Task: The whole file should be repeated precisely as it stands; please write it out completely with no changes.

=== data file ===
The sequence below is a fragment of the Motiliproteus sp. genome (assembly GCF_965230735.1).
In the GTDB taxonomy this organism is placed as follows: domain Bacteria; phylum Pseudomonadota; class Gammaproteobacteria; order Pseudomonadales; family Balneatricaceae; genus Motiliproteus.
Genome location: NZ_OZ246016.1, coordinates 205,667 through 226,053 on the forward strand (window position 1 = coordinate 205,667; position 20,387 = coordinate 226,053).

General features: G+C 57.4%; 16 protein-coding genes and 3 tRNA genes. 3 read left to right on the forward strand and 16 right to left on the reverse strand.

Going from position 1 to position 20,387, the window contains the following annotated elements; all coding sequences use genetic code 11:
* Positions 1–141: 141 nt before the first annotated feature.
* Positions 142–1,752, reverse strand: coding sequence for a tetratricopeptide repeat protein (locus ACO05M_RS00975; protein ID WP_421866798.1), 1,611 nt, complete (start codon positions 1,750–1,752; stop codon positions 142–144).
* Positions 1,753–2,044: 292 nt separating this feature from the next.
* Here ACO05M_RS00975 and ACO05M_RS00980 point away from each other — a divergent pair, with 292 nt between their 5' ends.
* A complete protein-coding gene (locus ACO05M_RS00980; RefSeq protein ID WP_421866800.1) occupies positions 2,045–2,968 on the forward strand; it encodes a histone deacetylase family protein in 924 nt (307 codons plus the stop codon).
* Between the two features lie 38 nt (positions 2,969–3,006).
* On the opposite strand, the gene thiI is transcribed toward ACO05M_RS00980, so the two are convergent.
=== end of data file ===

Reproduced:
The sequence below is a fragment of the Motiliproteus sp. genome (assembly GCF_965230735.1).
In the GTDB taxonomy this organism is placed as follows: domain Bacteria; phylum Pseudomonadota; class Gammaproteobacteria; order Pseudomonadales; family Balneatricaceae; genus Motiliproteus.
Genome location: NZ_OZ246016.1, coordinates 205,667 through 226,053 on the forward strand (window position 1 = coordinate 205,667; position 20,387 = coordinate 226,053).

General features: G+C 57.4%; 16 protein-coding genes and 3 tRNA genes. 3 read left to right on the forward strand and 16 right to left on the reverse strand.

Going from position 1 to position 20,387, the window contains the following annotated elements; all coding sequences use genetic code 11:
* Positions 1–141: 141 nt before the first annotated feature.
* Positions 142–1,752, reverse strand: coding sequence for a tetratricopeptide repeat protein (locus ACO05M_RS00975; protein ID WP_421866798.1), 1,611 nt, complete (start codon positions 1,750–1,752; stop codon positions 142–144).
* Positions 1,753–2,044: 292 nt separating this feature from the next.
* Here ACO05M_RS00975 and ACO05M_RS00980 point away from each other — a divergent pair, with 292 nt between their 5' ends.
* A complete protein-coding gene (locus ACO05M_RS00980; RefSeq protein ID WP_421866800.1) occupies positions 2,045–2,968 on the forward strand; it encodes a histone deacetylase family protein in 924 nt (307 codons plus the stop codon).
* Between the two features lie 38 nt (positions 2,969–3,006).
* On the opposite strand, the gene thiI is transcribed toward ACO05M_RS00980, so the two are convergent.